Despite their name the Bain family were not part of the Scottish Clan MacBean. They were in fact a branch or sept of the Clan Mackay, another Highland Scottish clan. The progenitor of this family was John Bain Mackay, otherwise known as John Bàn (Bàn is gaelic for 'fair' as in fair-haired)'. John was the son of Neil Neilson Mackay who was in turn a grandson of Donald Mackay (died 1370), chief of Clan Mackay. John Bain Mackay dropped his surname and used his middle name of Bain as a surname instead. This may have been due to a feud within the Clan Mackay involving his father Neil Neilson Mackay that had resulted in the Battle of Drumnacoub in 1427 or 1433. Due to this conflict John Bain not only dropped the surname of Mackay but moved from his homeland in the west of the county of Sutherland to the neighboring county of Caithness.
John Bain married in 1436 and died in 1452, leaving four sons:
- John Bain, born 1437, progenitor of the Bain families of Caithness and Haddingstonshire (East Lothian).
- William Bain, born 1438, progenitor of the Bain families of Clyth.
- Alexander Bain, born 1440, progenitor of the Baynes of Tulloch and Dingwall. This family were seated at Tulloch Castle and fought at the Battle of Logiebride in 1597 as allies of the Clan Munro.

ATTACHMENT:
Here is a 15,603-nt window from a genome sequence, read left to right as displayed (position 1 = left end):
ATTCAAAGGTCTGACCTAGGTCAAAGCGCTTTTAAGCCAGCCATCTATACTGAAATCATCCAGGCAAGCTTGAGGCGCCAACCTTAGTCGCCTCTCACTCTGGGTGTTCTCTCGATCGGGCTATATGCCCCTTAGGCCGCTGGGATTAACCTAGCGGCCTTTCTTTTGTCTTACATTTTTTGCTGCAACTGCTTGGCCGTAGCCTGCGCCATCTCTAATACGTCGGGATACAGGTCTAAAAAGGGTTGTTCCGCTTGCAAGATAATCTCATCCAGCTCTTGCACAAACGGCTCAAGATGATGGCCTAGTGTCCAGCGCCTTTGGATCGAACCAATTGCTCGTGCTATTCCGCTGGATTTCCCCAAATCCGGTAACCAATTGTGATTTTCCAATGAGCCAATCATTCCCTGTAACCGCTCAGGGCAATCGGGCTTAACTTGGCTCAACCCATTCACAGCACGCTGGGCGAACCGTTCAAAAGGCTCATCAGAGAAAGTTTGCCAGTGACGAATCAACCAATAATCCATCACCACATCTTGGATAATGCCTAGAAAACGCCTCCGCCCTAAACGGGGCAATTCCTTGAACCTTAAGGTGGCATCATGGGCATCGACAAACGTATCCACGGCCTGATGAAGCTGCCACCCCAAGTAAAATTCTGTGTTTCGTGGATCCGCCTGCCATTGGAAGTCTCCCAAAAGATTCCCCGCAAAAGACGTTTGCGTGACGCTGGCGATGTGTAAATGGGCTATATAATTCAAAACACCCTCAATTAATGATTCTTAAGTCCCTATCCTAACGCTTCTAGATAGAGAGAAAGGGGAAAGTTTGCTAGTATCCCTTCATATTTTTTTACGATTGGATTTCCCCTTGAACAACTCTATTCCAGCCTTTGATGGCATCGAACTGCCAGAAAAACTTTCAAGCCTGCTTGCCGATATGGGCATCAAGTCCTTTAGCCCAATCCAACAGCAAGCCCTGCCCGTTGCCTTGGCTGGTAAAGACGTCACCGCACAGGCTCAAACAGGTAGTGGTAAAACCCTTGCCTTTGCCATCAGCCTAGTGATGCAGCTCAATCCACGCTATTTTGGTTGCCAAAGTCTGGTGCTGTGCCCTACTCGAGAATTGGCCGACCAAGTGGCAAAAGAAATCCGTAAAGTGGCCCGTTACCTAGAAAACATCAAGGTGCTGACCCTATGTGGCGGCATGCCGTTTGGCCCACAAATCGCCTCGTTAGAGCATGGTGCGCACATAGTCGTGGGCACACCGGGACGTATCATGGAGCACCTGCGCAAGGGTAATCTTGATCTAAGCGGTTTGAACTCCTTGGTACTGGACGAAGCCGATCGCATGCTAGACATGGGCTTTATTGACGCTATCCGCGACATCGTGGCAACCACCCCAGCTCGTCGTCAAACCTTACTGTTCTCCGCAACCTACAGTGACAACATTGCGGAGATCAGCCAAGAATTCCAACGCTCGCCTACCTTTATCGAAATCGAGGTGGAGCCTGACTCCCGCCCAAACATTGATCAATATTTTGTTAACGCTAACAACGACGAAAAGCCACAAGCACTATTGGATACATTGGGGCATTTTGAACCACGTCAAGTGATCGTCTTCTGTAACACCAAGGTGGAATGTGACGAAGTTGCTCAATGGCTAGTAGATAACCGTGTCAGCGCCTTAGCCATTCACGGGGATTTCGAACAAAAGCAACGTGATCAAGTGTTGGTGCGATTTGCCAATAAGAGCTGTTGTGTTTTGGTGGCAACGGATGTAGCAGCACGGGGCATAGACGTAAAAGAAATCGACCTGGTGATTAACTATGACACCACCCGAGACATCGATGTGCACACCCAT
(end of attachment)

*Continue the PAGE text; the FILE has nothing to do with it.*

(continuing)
- Donald Bain, born 1443, settled in Galloway.
- Mackay, Angus. (1906). The Book of Mackay. (St Andrews University). Printed by William Rae, Wick. pp. 50.
- History of the House and Clan of Mackay (page 73). Author: Robert Mackay, Writer, Thurso. Published Edinburgh 1829.
- Bains of Dingwall - a history
- a history of the Bains of Tulloch - The Clan Mackay Association of Canada
- Clan Mackay of Canada. "Bain, Bayne". clanmackay.ca. Retrieved 11 August 2012.
- Foulis Press. (1764). The History of the Feuds and Conflicts Among the Clans in the Northern Parts of Scotland and in the Western Isles: from the year M.XX1 unto M.B.C.XIX. (First published from a manuscript written by Sir Robert Gordon in about 1625).